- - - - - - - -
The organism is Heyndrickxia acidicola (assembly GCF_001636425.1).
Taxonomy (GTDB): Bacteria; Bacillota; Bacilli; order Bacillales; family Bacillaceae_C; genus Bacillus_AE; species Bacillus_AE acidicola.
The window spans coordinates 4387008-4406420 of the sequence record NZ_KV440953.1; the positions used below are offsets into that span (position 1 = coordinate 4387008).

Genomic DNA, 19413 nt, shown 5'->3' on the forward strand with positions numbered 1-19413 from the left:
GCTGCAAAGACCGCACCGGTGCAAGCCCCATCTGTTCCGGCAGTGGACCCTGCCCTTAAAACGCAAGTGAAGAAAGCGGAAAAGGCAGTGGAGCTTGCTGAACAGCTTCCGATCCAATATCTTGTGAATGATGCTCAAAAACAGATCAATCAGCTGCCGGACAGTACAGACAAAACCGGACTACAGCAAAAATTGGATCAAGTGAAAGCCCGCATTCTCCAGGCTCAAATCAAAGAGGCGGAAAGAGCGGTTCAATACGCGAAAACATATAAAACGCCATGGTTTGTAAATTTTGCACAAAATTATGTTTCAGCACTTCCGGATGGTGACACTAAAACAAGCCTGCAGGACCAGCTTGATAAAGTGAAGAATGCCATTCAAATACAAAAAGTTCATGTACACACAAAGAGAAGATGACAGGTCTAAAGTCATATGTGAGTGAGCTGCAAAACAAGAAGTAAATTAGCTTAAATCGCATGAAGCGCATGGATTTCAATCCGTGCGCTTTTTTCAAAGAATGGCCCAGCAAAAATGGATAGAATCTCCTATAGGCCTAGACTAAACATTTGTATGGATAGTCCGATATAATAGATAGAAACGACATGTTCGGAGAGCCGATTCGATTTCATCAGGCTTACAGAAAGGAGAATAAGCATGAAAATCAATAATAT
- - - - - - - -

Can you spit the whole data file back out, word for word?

The organism is Heyndrickxia acidicola (assembly GCF_001636425.1).
Taxonomy (GTDB): Bacteria; Bacillota; Bacilli; order Bacillales; family Bacillaceae_C; genus Bacillus_AE; species Bacillus_AE acidicola.
The window spans coordinates 4387008-4406420 of the sequence record NZ_KV440953.1; the positions used below are offsets into that span (position 1 = coordinate 4387008).

Genomic DNA, 19413 nt, shown 5'->3' on the forward strand with positions numbered 1-19413 from the left:
GCTGCAAAGACCGCACCGGTGCAAGCCCCATCTGTTCCGGCAGTGGACCCTGCCCTTAAAACGCAAGTGAAGAAAGCGGAAAAGGCAGTGGAGCTTGCTGAACAGCTTCCGATCCAATATCTTGTGAATGATGCTCAAAAACAGATCAATCAGCTGCCGGACAGTACAGACAAAACCGGACTACAGCAAAAATTGGATCAAGTGAAAGCCCGCATTCTCCAGGCTCAAATCAAAGAGGCGGAAAGAGCGGTTCAATACGCGAAAACATATAAAACGCCATGGTTTGTAAATTTTGCACAAAATTATGTTTCAGCACTTCCGGATGGTGACACTAAAACAAGCCTGCAGGACCAGCTTGATAAAGTGAAGAATGCCATTCAAATACAAAAAGTTCATGTACACACAAAGAGAAGATGACAGGTCTAAAGTCATATGTGAGTGAGCTGCAAAACAAGAAGTAAATTAGCTTAAATCGCATGAAGCGCATGGATTTCAATCCGTGCGCTTTTTTCAAAGAATGGCCCAGCAAAAATGGATAGAATCTCCTATAGGCCTAGACTAAACATTTGTATGGATAGTCCGATATAATAGATAGAAACGACATGTTCGGAGAGCCGATTCGATTTCATCAGGCTTACAGAAAGGAGAATAAGCATGAAAATCAATAATAT